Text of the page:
BRUSSELS: Many brand owners are struggling to deal with the "torrent of data" resulting from the rapid growth of digital media, according to research by the World Federation of Advertisers and Warc.
A survey of 25 firms, collectively responsible for $35bn in worldwide marketing expenditure per year found 56% were tracking between five and ten digital key performance indicators (KPIs). An infographic providing a breakdown of the survey findings is available here
Elsewhere, 24% of businesses monitored 10–15 different indicators, while 8% measured some 16–20. Another 12%, however, relied on fewer than five such figures.
Over the entire panel, 72% of respondents agreed the current "data load" was largely suitable, whereas 20% believed too much material is gathered at present.
When it comes to understanding digital performance, a 68% majority of the sample deployed the "paid, owned and earned" model or planned to do so going forward.
Brand strategy was the number one driver for identifying the appropriate measures of success, mentioned by 82% of contributors.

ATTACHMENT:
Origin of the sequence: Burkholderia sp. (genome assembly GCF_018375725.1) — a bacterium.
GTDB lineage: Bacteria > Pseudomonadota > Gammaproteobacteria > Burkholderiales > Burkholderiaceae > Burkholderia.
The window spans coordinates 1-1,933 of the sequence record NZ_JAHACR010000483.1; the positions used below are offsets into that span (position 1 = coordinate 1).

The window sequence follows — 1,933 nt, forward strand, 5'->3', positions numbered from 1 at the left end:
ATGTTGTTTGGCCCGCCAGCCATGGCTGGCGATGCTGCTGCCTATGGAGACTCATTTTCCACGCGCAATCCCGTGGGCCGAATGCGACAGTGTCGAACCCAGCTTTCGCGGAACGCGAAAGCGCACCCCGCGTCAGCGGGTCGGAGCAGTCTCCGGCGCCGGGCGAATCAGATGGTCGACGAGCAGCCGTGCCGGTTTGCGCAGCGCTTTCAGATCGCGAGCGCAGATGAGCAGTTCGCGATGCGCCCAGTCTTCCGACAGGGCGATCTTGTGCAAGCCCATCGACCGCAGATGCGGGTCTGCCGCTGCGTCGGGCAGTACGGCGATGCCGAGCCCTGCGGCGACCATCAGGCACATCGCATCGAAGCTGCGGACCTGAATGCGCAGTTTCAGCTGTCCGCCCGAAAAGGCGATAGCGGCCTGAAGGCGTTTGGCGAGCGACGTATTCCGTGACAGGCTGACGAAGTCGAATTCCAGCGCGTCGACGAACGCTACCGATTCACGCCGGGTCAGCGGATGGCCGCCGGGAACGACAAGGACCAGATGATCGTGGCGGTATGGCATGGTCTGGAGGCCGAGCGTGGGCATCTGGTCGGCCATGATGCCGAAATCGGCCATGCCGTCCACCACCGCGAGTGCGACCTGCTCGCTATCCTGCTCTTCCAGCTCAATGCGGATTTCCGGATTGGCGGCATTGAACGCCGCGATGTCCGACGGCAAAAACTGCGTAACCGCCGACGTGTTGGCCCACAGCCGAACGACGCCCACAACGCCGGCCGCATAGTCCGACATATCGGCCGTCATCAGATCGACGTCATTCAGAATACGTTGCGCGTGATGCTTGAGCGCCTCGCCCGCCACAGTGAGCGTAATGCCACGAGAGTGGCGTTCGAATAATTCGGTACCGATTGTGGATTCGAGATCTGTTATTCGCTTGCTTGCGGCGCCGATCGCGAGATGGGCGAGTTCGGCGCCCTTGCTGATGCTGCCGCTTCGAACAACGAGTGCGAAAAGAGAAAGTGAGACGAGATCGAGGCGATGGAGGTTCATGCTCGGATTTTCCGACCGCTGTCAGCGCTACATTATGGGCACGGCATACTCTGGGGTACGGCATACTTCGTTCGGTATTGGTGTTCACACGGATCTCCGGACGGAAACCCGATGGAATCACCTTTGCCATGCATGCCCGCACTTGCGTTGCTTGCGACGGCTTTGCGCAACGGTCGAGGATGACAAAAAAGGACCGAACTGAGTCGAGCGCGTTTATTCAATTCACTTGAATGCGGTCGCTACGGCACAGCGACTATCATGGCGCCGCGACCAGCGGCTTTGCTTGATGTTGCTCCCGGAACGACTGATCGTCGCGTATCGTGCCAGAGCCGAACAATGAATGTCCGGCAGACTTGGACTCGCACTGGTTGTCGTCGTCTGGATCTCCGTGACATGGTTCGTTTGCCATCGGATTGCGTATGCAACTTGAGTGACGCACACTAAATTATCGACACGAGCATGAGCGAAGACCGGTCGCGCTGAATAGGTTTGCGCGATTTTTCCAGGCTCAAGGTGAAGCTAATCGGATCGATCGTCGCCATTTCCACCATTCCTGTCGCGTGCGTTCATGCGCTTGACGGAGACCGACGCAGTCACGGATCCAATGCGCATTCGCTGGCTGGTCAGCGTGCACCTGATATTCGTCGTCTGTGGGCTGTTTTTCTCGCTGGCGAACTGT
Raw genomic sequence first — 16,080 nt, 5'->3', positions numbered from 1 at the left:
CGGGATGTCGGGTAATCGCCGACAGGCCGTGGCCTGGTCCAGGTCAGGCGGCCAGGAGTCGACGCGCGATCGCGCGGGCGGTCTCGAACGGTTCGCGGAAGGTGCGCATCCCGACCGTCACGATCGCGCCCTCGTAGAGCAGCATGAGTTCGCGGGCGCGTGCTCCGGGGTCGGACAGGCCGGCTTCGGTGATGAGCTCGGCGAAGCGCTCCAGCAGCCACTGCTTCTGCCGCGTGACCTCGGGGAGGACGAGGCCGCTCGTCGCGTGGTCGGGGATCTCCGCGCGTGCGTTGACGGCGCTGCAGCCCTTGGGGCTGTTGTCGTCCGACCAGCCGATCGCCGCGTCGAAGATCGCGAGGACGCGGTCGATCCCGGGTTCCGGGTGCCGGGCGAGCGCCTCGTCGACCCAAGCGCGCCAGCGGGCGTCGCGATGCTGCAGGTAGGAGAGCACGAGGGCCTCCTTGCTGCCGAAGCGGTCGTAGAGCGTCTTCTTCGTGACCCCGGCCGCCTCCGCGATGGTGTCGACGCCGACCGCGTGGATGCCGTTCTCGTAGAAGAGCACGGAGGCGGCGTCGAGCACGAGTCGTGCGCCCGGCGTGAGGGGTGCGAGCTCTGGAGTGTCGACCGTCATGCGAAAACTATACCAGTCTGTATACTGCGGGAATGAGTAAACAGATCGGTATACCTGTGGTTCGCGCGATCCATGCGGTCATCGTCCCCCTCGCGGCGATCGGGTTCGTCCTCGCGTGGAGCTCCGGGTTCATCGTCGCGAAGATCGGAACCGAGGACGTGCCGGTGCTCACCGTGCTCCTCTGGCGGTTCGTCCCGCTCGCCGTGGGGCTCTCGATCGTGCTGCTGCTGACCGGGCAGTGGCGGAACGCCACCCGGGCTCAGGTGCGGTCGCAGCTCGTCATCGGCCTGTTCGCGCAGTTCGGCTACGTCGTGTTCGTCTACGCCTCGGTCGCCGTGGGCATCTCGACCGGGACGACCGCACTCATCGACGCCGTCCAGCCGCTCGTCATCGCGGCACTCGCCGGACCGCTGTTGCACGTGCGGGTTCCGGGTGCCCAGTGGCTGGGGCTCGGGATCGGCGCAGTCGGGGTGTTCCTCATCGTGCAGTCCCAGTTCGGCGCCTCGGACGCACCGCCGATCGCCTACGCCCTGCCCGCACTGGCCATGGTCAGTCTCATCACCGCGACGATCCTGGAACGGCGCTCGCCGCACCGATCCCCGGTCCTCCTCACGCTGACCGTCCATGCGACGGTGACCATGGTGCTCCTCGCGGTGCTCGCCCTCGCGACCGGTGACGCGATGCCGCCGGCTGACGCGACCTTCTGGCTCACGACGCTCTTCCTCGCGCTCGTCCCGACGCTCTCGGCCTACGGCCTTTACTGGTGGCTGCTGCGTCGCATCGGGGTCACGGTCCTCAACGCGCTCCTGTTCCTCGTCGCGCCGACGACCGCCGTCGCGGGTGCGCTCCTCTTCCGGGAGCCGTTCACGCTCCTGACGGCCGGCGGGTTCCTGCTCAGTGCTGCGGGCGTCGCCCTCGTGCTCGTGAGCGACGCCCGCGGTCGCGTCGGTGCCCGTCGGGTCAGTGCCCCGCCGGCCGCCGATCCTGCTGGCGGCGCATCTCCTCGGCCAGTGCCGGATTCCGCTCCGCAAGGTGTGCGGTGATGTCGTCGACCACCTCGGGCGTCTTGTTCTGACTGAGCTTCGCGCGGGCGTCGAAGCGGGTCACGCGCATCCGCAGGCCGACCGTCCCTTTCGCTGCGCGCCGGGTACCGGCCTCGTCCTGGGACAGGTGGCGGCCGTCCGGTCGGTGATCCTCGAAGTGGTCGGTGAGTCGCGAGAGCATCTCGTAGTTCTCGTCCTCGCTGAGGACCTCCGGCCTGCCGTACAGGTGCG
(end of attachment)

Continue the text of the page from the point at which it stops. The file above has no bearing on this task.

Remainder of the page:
The primary obstacles to obtaining the desired evidence of payback included insufficient resources on 74% and a lack of know-how among marketers on 70%.
Discernible "gaps in online ROI expertise" logged 57% here, while 50% of interviewees pointed to the amount of data sources used as a "barrier" to better measurement.
Exactly 75% of organisations employ specific tracking tools for social media, although a shortage of funds and confusion regarding the precise products available for this task often posed problems.
Targeting fans, sentiment analysis and determining engagement levels were the priority metrics on sites like Facebook. By contrast, clickthroughs, traffic levels, requests and registrations predominate on the web as a whole.
More broadly, the report suggested many firms risked "death by dashboard", as a considerable number utilised more than ten such systems globally.
Developing aggregated dashboards was thus among the main goals for the next year, alongside standardising metrics across markets and linking performance indicators to sales.
"The challenge of managing and creating business opportunity from big data has really only just started and it will be critical to business success in the future," said Stephan Loerke, the WFA's managing director, said.
Data sourced from World Federation of Advertisers and Warc